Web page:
Vogt and Freeman worked with the Washington-based National Organization for Women, the International Women's Human Rights Law Clinic at the City University of New York Law School and the Massachusetts CEDAW Project at Suffolk University in Boston to produce the shadow report on women's rights.
The report was endorsed by the Washington-based National Council of Women's Organizations, an umbrella organization of over 200 women's groups.
The civil and political rights agreement under U.N. review is based on the Universal Declaration of Human Rights and entered into force in 1976. It addresses basic human rights such as the right to life and dignity, freedom of speech and religion, and equality before the law. One article obliges countries to ensure men and women are able to enjoy all civil and political rights equally and to prohibit any discrimination based on sex.
Under the treaty, men and women also have an equal right to make informed decisions about their reproductive health and the Human Rights Committee has previously stated that lack of access to contraceptives constitutes discrimination.
Although the U.S. ratified the treaty on civil and political rights with a number of reservations that prevent it from automatically becoming a part of U.S. law, Vogt said any statement from the Human Rights Committee can be an advocacy tool.
"We can't use what the Human Rights Committee says to litigate, but we can use it to gain visibility and to draft and change legislation," said Vogt.
"In this political climate, having an outside party validate our concerns can be incredibly empowering," agreed Freeman.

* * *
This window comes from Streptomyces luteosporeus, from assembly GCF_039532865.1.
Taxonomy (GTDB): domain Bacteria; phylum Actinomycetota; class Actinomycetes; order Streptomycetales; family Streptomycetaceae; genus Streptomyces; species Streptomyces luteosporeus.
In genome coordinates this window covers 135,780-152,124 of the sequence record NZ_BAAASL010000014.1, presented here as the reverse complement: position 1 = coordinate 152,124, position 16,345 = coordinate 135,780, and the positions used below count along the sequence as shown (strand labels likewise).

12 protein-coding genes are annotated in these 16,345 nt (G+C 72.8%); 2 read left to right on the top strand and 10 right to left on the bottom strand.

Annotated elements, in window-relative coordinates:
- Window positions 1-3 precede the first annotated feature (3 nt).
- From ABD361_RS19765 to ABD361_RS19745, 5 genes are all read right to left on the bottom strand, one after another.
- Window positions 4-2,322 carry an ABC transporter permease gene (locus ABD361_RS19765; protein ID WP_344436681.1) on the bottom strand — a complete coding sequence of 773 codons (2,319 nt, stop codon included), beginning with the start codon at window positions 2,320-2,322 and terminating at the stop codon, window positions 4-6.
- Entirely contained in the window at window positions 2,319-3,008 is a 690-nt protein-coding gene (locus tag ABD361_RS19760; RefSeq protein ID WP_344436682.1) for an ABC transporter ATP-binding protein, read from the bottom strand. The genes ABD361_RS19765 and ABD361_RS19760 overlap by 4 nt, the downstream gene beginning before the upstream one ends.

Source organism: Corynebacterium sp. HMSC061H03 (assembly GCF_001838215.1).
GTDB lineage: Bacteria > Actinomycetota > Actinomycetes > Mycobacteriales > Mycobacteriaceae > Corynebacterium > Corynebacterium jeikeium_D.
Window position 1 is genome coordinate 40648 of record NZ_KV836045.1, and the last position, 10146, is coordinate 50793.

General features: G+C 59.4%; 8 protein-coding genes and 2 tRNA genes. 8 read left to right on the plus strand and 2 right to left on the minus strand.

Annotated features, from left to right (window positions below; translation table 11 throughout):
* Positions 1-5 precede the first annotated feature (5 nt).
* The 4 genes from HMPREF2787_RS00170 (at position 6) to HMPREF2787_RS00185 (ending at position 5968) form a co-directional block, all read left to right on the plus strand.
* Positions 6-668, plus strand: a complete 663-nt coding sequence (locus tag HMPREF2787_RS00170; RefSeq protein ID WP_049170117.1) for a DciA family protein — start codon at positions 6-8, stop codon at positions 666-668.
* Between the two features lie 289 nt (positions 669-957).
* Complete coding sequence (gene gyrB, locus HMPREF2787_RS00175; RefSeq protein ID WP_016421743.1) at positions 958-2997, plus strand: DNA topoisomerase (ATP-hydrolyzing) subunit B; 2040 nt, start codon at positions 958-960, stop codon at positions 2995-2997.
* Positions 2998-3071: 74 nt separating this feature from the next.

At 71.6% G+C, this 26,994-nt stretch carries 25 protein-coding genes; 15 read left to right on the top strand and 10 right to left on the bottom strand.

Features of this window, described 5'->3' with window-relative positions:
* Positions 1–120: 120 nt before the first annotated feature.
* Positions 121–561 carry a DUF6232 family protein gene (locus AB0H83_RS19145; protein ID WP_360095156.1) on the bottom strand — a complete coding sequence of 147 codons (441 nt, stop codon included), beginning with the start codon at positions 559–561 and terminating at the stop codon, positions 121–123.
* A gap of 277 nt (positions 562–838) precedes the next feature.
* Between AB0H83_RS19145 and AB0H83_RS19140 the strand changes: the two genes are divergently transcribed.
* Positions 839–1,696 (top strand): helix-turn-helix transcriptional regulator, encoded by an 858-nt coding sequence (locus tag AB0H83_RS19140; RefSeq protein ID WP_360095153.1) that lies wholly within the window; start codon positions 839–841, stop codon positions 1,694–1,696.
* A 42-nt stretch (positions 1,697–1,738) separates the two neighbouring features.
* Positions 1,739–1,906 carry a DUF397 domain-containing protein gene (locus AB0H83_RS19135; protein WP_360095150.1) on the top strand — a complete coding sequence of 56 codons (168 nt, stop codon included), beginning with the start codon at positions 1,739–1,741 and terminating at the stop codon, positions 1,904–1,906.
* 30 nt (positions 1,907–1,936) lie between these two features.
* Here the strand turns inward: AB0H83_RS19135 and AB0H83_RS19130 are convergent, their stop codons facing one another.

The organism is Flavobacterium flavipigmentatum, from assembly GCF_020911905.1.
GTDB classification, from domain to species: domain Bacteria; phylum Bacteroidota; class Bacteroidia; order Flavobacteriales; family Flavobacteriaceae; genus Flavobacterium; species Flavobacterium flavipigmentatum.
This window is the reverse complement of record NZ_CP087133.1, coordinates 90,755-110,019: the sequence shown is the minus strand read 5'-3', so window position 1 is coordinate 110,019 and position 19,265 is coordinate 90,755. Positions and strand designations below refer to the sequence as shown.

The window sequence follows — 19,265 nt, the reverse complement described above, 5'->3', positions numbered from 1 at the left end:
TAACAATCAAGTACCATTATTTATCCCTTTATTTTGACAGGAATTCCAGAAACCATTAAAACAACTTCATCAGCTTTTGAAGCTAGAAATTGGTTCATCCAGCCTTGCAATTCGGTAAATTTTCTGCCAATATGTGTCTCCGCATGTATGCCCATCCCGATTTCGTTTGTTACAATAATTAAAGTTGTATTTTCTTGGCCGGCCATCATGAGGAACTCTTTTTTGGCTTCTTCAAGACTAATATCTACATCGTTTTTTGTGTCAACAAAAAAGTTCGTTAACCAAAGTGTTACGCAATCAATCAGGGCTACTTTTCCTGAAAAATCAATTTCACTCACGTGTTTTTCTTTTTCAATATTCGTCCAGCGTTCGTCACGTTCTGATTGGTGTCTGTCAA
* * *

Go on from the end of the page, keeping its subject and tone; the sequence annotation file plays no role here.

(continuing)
Pushing CEDAW Profile in U.S.
Freeman hopes that the outcome of the review will help get more women's groups in the U.S. involved in advocating for ratification of CEDAW, the international women's rights treaty called the Convention on the Elimination of All Forms of Discrimination Against Women.
"It can launch a conversation among American women about international standards and what they can mean to their work," Freeman said.
The Center for Reproductive Rights in New York submitted a separate shadow report detailing the adverse impact that the lack of insurance coverage for reproductive health care and contraception, abstinence-only sex education and barriers to abortion have on women and girls, particularly those from minority groups and those living in poverty.
While in the U.S. reproductive rights have been defined in terms of health and privacy, the international covenant under U.N. review treats them as integral to women's human rights and offers broader protection, said Nancy Northup, president of the Center for Reproductive Rights.
"We need to hold the U.S. accountable to the same international standards as anyone else," Northup said.
Countries report to the Human Rights Committee usually every four years, but the U.S. delayed submitting its second report until October 2005.
Of the seven principal international human rights treaties, the U.S. has only ratified three so far: the political and civil rights treaty, and, in 1994, the Convention Against Torture and Other Cruel, Inhuman or Degrading Treatment or Punishment and the Convention on the Elimination of All Forms of Racial Discrimination.
It has not ratified treaties on economic, social and cultural rights, women's rights, children's rights, or the rights of migrant workers and their families.
The women's shadow report notes that in 2001 the Bush administration abolished both the White House Women's Office of Initiatives and Outreach, which coordinated federal programs charged with women's equality, and the President's Interagency Council on Women, which was responsible for overseeing the implementation of U.S. commitments made at the 1995 Beijing World Conference on Women.
"We have fewer and fewer options to advocate for women's rights in this country," Vogt told Women's eNews.
This article was written by Bojana Stoparic for
www.womensenews.org, and posted on July 17, 2006.